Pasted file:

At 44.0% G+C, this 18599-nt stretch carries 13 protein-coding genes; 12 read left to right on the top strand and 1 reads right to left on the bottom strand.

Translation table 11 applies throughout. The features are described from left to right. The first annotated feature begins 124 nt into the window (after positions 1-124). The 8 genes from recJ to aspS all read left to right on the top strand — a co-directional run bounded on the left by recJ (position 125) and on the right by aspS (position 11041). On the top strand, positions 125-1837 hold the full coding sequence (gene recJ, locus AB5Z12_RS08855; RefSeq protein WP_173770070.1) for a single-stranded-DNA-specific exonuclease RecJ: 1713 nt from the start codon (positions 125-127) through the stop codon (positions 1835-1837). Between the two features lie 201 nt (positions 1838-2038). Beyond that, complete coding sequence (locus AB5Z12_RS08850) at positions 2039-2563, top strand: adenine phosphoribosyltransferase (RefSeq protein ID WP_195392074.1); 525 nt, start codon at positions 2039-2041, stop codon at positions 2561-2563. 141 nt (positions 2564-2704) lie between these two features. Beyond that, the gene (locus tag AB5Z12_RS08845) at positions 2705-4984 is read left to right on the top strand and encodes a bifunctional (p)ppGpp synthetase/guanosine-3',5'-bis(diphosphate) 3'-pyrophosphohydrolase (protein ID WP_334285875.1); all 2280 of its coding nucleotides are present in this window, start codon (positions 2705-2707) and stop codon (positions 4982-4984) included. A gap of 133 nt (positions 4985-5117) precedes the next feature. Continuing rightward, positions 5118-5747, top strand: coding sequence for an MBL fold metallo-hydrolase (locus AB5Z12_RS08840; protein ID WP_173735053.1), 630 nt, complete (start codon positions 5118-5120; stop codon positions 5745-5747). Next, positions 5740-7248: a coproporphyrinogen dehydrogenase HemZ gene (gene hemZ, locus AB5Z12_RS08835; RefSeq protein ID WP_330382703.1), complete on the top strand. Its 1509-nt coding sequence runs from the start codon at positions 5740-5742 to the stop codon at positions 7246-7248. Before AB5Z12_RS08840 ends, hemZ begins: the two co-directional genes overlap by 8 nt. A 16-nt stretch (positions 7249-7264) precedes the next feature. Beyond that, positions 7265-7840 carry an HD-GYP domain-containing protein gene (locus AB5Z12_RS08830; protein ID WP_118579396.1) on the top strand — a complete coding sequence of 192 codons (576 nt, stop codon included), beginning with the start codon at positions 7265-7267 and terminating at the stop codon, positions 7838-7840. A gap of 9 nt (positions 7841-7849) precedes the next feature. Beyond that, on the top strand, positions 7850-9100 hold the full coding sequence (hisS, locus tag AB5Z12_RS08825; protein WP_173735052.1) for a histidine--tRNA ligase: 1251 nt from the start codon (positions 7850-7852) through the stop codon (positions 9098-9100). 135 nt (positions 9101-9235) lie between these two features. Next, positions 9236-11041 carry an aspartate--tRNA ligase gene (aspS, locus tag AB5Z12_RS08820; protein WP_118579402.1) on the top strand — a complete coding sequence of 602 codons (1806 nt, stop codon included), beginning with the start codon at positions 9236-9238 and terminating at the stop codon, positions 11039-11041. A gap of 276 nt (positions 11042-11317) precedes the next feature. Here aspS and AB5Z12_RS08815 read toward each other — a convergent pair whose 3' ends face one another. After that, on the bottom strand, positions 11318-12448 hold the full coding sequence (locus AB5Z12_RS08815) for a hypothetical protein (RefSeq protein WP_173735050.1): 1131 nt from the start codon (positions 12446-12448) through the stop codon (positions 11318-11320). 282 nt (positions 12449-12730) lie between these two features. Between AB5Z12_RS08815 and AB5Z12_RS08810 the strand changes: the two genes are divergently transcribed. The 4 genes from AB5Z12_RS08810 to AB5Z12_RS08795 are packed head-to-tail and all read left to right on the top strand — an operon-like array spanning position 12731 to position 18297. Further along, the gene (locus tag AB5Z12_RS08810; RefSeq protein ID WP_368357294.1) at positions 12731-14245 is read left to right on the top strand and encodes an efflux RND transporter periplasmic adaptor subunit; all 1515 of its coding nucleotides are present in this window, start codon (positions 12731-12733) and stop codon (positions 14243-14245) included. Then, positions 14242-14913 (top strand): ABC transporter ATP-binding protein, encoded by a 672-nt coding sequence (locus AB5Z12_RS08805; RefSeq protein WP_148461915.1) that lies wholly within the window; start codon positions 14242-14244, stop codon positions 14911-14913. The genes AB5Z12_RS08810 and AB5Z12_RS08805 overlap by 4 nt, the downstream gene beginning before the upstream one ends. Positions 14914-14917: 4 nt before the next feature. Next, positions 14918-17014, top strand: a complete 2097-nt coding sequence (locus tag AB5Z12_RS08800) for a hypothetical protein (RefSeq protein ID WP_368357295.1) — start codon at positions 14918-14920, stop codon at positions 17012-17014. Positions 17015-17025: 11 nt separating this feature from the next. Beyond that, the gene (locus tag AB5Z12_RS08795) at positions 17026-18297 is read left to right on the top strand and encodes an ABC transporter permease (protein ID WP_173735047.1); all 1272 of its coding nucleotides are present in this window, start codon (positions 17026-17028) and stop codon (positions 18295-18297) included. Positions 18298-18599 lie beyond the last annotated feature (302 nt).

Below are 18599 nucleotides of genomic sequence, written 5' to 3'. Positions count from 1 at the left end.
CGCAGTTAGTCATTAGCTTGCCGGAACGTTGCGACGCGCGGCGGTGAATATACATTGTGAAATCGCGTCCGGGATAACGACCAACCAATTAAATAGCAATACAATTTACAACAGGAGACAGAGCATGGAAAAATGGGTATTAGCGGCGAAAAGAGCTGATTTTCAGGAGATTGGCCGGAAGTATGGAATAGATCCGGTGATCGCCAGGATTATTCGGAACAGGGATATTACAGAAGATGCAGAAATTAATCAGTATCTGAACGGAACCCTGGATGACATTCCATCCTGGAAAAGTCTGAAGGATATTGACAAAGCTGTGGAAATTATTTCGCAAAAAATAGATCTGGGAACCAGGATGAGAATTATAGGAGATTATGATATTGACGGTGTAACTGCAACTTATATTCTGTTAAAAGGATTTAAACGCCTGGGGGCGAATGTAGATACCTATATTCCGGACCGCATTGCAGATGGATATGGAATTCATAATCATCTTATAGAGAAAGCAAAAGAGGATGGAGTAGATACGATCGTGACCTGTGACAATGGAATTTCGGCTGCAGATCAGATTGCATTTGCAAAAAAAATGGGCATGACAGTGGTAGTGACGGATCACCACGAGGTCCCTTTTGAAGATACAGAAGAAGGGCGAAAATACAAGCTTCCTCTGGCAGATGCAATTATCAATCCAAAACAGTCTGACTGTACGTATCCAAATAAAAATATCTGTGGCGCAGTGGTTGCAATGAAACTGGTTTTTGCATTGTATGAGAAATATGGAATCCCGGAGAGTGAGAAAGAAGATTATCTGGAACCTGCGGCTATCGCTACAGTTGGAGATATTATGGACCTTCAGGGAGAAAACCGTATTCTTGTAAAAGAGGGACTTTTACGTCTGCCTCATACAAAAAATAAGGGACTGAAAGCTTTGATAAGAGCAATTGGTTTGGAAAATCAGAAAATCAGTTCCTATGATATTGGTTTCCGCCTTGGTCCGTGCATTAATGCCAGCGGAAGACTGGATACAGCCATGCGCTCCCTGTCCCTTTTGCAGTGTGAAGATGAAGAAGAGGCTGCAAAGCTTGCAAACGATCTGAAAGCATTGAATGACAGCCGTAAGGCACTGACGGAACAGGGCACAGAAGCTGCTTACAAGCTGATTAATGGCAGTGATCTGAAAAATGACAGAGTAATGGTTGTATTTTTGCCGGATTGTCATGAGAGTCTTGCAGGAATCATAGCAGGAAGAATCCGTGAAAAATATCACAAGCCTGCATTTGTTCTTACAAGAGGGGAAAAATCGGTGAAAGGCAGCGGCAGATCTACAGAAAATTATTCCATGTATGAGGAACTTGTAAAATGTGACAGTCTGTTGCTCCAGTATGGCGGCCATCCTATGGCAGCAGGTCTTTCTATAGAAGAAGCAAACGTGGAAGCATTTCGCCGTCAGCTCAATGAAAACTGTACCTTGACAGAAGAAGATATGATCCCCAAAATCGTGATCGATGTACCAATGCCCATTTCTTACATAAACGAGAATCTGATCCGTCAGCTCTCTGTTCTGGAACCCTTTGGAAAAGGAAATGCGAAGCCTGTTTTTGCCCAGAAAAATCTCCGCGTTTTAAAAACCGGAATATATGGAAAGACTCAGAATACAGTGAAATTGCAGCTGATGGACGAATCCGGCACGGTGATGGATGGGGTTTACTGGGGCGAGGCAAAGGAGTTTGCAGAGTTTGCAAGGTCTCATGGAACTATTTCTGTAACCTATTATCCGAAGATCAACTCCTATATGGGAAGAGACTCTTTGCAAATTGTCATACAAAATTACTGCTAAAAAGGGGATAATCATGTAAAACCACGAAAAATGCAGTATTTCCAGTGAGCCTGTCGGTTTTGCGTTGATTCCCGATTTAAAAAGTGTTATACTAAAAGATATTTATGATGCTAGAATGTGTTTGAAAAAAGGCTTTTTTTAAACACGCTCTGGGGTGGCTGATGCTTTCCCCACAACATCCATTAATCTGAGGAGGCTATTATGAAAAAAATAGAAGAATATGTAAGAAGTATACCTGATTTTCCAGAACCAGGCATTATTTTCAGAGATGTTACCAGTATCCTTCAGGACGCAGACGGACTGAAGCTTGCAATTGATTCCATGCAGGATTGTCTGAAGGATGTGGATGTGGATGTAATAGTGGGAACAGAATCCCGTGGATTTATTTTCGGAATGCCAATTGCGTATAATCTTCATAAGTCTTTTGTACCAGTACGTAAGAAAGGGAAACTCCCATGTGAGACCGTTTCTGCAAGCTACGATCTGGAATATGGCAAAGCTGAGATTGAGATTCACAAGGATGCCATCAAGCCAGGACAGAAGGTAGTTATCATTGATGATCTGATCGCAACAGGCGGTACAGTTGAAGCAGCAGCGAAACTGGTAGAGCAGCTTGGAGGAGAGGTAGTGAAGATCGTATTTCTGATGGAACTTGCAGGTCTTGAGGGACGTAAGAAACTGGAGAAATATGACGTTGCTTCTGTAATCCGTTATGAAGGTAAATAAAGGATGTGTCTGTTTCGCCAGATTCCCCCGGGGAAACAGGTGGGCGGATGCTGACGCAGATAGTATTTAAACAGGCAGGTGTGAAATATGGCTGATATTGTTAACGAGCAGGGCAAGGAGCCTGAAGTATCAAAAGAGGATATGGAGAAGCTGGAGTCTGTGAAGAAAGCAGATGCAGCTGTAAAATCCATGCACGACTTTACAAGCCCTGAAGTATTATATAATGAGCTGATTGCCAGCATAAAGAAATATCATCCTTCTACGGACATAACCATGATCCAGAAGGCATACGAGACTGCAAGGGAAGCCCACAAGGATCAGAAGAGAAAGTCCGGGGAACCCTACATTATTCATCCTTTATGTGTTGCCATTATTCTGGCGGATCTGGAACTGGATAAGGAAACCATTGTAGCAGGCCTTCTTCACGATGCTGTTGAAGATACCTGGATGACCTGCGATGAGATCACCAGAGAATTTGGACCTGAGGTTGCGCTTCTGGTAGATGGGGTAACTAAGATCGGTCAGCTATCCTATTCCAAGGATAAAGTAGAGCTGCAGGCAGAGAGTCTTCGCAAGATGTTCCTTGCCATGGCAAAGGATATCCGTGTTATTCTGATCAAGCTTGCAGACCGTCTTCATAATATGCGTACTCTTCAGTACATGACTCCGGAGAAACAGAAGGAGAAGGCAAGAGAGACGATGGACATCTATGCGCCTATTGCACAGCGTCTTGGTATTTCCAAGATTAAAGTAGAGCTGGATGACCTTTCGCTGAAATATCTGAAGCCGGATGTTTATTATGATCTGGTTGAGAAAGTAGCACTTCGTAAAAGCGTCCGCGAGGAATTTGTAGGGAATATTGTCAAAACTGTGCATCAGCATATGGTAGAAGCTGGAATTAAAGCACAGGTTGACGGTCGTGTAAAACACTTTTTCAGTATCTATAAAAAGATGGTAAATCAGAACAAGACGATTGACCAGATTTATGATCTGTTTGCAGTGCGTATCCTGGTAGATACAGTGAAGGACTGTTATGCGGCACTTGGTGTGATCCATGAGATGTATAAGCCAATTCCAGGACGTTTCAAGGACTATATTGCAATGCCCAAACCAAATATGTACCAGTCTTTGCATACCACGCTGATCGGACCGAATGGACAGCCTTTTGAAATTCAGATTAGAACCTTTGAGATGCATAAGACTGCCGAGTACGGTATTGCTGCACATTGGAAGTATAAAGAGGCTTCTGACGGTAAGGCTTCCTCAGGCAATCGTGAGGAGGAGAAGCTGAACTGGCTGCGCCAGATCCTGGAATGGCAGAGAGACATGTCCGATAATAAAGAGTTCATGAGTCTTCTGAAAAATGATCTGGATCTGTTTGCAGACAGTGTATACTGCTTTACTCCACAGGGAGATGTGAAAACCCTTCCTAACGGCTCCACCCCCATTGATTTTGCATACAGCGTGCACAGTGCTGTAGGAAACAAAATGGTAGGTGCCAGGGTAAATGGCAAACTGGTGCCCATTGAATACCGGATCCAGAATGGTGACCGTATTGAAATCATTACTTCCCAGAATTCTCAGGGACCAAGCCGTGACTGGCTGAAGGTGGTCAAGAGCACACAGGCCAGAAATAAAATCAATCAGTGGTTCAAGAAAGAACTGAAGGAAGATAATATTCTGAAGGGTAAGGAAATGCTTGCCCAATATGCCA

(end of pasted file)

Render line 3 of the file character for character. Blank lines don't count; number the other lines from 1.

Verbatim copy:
Below are 18599 nucleotides of genomic sequence, written 5' to 3'. Positions count from 1 at the left end.